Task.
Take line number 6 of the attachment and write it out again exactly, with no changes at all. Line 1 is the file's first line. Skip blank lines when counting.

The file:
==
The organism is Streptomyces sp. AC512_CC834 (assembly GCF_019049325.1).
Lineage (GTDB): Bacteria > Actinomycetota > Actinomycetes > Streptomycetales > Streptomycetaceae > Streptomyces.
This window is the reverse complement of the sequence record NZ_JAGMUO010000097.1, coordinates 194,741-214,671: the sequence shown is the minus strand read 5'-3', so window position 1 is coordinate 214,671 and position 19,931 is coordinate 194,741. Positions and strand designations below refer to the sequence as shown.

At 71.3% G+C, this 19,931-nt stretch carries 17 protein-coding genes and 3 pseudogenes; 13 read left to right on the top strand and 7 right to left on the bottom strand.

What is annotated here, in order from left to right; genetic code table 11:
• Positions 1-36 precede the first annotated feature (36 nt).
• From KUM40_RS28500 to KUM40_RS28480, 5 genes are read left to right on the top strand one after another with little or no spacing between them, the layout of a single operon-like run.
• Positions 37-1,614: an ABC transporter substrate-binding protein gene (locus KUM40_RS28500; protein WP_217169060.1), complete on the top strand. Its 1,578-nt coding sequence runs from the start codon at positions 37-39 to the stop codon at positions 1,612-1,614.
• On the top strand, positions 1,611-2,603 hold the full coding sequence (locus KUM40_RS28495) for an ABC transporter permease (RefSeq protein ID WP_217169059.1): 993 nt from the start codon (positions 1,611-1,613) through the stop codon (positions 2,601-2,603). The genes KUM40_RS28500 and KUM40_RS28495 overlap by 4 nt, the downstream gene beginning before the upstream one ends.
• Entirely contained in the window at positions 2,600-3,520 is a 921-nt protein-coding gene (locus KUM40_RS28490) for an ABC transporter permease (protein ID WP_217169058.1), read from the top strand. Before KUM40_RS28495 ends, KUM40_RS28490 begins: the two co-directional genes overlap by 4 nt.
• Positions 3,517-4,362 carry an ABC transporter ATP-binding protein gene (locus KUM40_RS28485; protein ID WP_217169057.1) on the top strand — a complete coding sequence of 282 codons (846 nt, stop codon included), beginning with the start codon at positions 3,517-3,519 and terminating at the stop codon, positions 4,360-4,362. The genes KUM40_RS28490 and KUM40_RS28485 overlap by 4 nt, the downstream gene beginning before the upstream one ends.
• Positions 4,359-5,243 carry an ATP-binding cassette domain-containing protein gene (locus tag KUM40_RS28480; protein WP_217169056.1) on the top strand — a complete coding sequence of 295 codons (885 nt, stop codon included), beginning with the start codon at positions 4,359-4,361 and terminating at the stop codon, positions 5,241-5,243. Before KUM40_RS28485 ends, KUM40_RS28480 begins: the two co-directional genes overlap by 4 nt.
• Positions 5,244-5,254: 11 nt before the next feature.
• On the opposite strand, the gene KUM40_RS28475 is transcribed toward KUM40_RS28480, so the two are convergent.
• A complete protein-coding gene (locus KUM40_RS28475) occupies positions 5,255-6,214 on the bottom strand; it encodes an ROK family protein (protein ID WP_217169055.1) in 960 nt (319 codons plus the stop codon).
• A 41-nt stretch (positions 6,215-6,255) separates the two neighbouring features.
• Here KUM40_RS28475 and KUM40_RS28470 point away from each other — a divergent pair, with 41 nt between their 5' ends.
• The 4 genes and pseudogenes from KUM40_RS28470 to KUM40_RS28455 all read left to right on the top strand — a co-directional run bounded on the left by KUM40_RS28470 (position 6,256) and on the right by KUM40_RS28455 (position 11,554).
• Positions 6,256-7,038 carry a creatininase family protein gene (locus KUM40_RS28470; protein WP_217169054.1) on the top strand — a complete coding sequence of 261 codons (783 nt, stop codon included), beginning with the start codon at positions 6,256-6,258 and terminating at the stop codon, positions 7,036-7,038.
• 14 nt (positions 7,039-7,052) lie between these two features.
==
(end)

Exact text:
• Positions 1-36 precede the first annotated feature (36 nt).